The “Home” button directs system 20 to take the user back to an initial login/registration page, which is then displayed on the user's client computer 24. Search button 82 invokes fleet search module 54, which is configured to search the user's fleets to identify assets based on user specified search criteria (e.g., make, model, and year of manufacture.). The “MY FLEET” button 84 invokes fleet module 48, taking the user to the user's start page 66. The “FLEET BUILDER” button 86 invokes a fleet builder wizard to lead the user through the steps of creating a new fleet of actual assets, or a simulated fleet. The “STORE” button 88 invokes market module 56, providing the user with access to conduct searches of market database 36 to identify assets for purchase, rental or lease. Library button 90 invokes a library module (not shown) that allows the user to visit the on-line library of system 20 for access to downloadable documents. Reporting button 92 invokes reporting and analysis module 62 for obtaining reports containing analysis results for fleet assets or market items. FAQ button 94 invokes FAQ module (not shown), allowing the user to access questions and answers of interest to the users of system 20.
Search pane 70 includes pull down menus for defining search parameters for conducting a search of either market database 36, or fleet database 40. The search is invoked, in an illustrated embodiment, by selecting (i.e., “clicking”) on a “Search” button 96.
The descriptive text pane 72 is configured to display predetermined text to the user, based on user interaction with electronic system 20. For example, descriptive text pane 72 may include information instructing the user as to the organization of start page 66, and the available options, such as creating an actual fleet or a fantasy fleet.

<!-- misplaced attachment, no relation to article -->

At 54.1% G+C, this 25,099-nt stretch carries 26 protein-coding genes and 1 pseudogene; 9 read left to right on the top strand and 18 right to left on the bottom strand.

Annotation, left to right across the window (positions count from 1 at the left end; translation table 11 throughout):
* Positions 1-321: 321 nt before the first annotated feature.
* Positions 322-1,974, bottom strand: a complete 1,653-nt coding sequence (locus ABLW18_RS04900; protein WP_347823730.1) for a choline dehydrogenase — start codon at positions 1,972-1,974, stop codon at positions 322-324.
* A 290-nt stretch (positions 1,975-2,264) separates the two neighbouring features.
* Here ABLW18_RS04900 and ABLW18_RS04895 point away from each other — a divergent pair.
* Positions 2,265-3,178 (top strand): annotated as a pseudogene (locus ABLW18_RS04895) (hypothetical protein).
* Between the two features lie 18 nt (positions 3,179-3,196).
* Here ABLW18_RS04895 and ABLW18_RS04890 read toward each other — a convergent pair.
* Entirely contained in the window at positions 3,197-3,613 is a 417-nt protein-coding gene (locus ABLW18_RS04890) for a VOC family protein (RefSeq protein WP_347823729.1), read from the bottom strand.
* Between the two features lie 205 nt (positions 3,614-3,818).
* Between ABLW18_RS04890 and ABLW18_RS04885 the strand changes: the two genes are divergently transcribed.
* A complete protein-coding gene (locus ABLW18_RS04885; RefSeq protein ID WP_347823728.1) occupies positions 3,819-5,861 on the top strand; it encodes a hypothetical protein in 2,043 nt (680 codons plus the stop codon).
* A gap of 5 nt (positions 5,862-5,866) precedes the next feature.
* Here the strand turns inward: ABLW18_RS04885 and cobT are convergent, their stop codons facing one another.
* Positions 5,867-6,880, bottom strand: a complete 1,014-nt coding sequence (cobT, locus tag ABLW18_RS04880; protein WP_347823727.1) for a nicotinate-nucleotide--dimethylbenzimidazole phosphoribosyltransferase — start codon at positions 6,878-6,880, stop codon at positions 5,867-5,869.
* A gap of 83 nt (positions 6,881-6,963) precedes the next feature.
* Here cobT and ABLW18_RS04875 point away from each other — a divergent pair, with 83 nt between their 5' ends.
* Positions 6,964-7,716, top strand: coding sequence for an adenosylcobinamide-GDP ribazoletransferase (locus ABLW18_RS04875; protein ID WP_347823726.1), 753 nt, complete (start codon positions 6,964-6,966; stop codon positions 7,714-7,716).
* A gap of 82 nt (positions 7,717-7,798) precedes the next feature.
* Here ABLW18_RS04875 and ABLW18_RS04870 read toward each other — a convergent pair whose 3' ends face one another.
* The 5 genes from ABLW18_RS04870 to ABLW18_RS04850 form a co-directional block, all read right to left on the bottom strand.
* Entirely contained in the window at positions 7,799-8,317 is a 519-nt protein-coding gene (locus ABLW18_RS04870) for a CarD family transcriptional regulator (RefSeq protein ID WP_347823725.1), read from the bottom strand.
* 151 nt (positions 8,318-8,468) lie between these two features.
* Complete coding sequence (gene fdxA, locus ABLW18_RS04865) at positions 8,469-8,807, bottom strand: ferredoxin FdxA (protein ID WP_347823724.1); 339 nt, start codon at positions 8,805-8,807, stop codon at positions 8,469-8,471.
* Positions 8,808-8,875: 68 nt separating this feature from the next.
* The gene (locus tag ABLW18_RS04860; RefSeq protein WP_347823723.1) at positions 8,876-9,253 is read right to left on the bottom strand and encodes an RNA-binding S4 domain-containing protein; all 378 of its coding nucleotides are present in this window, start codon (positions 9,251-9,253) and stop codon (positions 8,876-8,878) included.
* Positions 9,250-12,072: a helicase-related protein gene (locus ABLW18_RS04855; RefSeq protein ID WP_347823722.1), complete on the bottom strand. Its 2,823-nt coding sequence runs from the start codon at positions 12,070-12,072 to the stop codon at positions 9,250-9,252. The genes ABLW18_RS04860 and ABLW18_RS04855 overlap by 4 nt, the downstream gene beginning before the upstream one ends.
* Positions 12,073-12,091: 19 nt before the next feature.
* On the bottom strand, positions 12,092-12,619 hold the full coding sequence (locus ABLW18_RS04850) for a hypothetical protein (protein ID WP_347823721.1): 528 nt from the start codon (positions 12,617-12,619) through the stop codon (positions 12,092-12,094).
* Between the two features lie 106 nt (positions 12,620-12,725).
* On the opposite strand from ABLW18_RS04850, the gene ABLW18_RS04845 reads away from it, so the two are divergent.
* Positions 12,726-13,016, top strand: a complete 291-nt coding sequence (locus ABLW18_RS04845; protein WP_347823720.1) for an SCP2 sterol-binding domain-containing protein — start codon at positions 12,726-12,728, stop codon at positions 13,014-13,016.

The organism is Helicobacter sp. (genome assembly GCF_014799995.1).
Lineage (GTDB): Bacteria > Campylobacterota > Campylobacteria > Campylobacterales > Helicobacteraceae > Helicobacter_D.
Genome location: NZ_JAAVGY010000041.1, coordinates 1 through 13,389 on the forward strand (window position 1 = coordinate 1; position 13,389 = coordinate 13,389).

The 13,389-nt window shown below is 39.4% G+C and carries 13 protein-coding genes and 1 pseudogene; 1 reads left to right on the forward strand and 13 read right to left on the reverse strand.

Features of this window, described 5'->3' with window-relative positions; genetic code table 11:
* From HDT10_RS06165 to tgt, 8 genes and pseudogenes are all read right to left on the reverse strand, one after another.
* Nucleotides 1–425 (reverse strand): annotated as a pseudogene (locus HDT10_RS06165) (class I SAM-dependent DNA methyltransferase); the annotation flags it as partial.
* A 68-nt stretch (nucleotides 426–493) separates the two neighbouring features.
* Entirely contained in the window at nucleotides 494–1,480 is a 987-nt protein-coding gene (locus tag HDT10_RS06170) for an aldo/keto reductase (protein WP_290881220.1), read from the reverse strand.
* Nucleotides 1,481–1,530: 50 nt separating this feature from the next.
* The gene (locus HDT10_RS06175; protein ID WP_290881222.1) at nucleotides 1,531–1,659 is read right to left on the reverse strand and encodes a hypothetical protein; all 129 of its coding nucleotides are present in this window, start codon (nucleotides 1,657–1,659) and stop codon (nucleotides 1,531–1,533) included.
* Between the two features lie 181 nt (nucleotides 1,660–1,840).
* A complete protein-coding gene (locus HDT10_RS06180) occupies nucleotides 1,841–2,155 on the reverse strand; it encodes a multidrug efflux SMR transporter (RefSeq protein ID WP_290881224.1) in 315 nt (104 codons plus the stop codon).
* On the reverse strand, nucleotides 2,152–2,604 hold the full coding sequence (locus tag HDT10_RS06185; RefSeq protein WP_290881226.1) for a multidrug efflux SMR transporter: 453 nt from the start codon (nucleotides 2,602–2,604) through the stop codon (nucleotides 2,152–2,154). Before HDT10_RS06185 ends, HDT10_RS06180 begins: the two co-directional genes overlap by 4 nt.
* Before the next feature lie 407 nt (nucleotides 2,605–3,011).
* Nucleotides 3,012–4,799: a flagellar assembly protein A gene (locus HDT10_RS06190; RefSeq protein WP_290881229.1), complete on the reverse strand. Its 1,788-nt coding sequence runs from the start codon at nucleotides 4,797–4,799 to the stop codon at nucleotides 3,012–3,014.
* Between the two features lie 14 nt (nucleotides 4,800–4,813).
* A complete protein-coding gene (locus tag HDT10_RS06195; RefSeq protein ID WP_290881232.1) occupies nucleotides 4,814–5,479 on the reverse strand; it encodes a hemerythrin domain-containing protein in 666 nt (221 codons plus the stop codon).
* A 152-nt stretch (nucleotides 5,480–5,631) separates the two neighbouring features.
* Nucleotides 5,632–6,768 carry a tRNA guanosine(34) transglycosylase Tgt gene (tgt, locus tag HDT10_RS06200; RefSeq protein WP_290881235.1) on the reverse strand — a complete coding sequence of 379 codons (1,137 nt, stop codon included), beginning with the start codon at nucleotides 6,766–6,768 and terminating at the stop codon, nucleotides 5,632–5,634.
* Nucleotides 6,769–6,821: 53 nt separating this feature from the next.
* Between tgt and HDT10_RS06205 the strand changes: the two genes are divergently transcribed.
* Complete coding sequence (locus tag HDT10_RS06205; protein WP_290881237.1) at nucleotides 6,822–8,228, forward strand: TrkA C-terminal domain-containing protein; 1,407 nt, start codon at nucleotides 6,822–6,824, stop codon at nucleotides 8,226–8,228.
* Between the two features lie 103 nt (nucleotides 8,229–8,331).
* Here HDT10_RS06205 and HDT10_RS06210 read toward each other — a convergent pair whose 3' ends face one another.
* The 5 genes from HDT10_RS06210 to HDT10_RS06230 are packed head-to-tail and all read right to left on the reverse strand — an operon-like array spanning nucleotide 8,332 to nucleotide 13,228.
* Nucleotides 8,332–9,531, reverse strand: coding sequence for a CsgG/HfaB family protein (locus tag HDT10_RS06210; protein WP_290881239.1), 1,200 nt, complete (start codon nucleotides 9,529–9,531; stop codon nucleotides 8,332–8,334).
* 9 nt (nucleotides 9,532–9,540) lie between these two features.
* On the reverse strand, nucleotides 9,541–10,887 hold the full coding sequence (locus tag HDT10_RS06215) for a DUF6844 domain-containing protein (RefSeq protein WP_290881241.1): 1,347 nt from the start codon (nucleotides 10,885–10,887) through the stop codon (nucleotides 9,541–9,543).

Advertising/promotions pane 74 is configured to display advertising or promotions that may be available. For example, certain pieces of equipment may be on a “lease special”, more details of which may be found in the site “STORE” (i.e., via “clicking” on “STORE” button 88 on the user's start page).
Current fleet information pane 76 comprises the interface through which a user interacts with electronic system 20 to create an actual or a current fleet, and to edit or delete a fleet. Fleet information pane 76 includes, in the illustrated embodiment, a “Create Fleet” button 98, an Edit button 100, a Delete button 102, a radio button 104, and a link 106. Selecting (i.e., “clicking”) on the “Create Fleet” button 98 causes fleet module 48 to create a new fleet record in fleet database 40. In one embodiment, the record includes a fleet name, and a location. Edit button 100, when selected by the user, invokes current fleet module 52, which is configured to allow the user to edit the fleet name and/or location of the fleet selected by radio button 104. Note that in
With continued reference to
The view illustrated in
In step 136, current fleet module 52 obtains basic asset specification data responsive to input data provided by user 23. While the particular types of information contained in the asset specification data will vary depending on the particular asset type involved, in the illustrated embodiment where the asset comprises an industrial piece of equipment, namely a forklift, the asset specification data is divided into four subgroups: “basic”, “additional”, “usage”, and “performance”. In one embodiment, the “basic” asset specification data may include an asset type (e.g., a standard forklift), a make/model designation, a serial number, a year of manufacture, a capacity (e.g., in pounds), and commentary text. In a constructed embodiment, “clicking” the “Add Asset” button causes a dialog box to be presented to the user having four tabs labeled “basic”, “additional”, “usage” and “performance”. The user moves from tab to tab, filling out respective forms, comprising input boxes and pull down menus. When complete, the user “clicks” on a “SAVE” link. The method then proceeds to step 138.